Special Lindbergh “Spirit” Award Presented at the United States Air Force Academy, Colorado Springs, Colorado, and the National Air and Space Museum, Washington, D.C.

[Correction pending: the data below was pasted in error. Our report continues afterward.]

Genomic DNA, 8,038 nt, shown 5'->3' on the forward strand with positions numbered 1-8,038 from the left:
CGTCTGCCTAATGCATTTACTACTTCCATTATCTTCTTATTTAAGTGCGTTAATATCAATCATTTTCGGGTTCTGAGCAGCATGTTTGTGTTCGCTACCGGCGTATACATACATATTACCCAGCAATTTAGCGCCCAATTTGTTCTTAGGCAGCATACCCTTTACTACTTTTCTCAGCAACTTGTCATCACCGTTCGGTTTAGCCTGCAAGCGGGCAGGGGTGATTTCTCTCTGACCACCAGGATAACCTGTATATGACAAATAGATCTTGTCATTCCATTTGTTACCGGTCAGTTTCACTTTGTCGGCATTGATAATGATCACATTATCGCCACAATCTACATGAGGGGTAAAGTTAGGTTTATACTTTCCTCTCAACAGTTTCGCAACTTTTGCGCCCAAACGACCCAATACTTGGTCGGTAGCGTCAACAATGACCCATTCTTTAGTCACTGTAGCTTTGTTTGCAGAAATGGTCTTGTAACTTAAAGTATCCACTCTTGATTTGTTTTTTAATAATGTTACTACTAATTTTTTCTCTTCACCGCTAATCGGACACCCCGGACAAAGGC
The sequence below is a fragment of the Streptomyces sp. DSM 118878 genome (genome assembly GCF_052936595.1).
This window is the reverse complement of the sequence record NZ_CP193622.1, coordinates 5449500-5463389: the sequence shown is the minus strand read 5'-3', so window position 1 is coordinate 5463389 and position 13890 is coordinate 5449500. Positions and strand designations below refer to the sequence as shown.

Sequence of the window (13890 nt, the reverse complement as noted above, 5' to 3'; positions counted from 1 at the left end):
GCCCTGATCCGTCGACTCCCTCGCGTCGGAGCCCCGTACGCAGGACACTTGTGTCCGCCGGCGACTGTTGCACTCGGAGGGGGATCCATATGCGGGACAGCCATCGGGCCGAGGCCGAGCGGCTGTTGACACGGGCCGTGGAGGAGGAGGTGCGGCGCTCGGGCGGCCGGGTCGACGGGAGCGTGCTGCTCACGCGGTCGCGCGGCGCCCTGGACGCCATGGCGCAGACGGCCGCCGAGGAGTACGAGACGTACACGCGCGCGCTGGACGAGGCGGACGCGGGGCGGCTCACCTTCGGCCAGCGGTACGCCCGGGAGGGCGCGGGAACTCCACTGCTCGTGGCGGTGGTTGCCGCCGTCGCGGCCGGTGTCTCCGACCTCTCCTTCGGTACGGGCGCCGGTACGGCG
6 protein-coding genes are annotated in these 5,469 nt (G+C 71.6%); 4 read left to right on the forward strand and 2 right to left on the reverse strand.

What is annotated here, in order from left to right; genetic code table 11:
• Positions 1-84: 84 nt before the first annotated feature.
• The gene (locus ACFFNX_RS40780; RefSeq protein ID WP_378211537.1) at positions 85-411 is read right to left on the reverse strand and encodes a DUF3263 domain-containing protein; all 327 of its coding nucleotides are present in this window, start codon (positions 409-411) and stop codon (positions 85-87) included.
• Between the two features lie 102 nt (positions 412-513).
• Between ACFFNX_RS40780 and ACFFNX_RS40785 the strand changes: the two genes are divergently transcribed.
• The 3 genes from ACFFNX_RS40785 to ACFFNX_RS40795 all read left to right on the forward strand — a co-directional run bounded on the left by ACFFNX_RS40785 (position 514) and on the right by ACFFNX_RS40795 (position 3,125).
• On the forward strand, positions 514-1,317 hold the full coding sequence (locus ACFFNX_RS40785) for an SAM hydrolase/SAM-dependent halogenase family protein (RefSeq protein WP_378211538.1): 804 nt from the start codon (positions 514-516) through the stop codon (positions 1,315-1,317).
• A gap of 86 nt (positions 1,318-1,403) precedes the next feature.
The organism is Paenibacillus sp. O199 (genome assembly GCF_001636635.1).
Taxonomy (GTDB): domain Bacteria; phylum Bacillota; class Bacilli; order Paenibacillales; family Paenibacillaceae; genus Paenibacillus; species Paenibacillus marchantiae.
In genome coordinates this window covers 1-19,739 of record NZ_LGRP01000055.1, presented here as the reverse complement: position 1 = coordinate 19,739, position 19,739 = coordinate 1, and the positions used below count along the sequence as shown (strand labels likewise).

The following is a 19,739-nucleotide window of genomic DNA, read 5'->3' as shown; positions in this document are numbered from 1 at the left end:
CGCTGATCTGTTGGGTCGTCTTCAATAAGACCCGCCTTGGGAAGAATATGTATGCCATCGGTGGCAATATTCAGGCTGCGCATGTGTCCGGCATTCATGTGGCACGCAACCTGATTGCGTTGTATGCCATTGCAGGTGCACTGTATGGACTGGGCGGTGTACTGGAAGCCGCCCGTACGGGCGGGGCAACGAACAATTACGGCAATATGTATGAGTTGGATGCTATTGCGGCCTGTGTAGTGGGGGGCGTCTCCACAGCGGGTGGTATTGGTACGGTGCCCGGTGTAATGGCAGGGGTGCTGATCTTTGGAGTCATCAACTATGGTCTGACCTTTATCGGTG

General Benjamin O. Davis, Jr., entered the U.S. Military Academy in 1932 as the only African-American cadet and, four years later, became the first black West Point graduate in the 20th century. Receiving his wings in early 1942, Davis formed and trained the 99th Pursuit Squadron, the first all-black operational flying unit and the beginning of the Tuskegee Airmen. He led the squadron into combat in North Africa and Sicily in 1943. Returning to the U.S. later in the same year, he assumed command of the 332nd Fighter Group, another all-black flying unit. Under his leadership in Italy, the pilots of the 332nd lost no bombers to enemy fighters on their escort missions. For a quarter century following World War II, Davis served in numerous command and staff posts. He became the U.S. Air Force’s first black general officer in 1954, and retired in 1970 as a Lieutenant General following a distinguished 38-year military career. Davis was nominated and confirmed in 1971 as Assistant Secretary of Transportation for Safety and Consumer Affairs. When the responsibilities of his office were expanded, he continued as Assistant Secretary for Environment, Safety, and Consumer Affairs until 1975. His contributions to aviation safety included development and implementation of the nation’s airport security systems.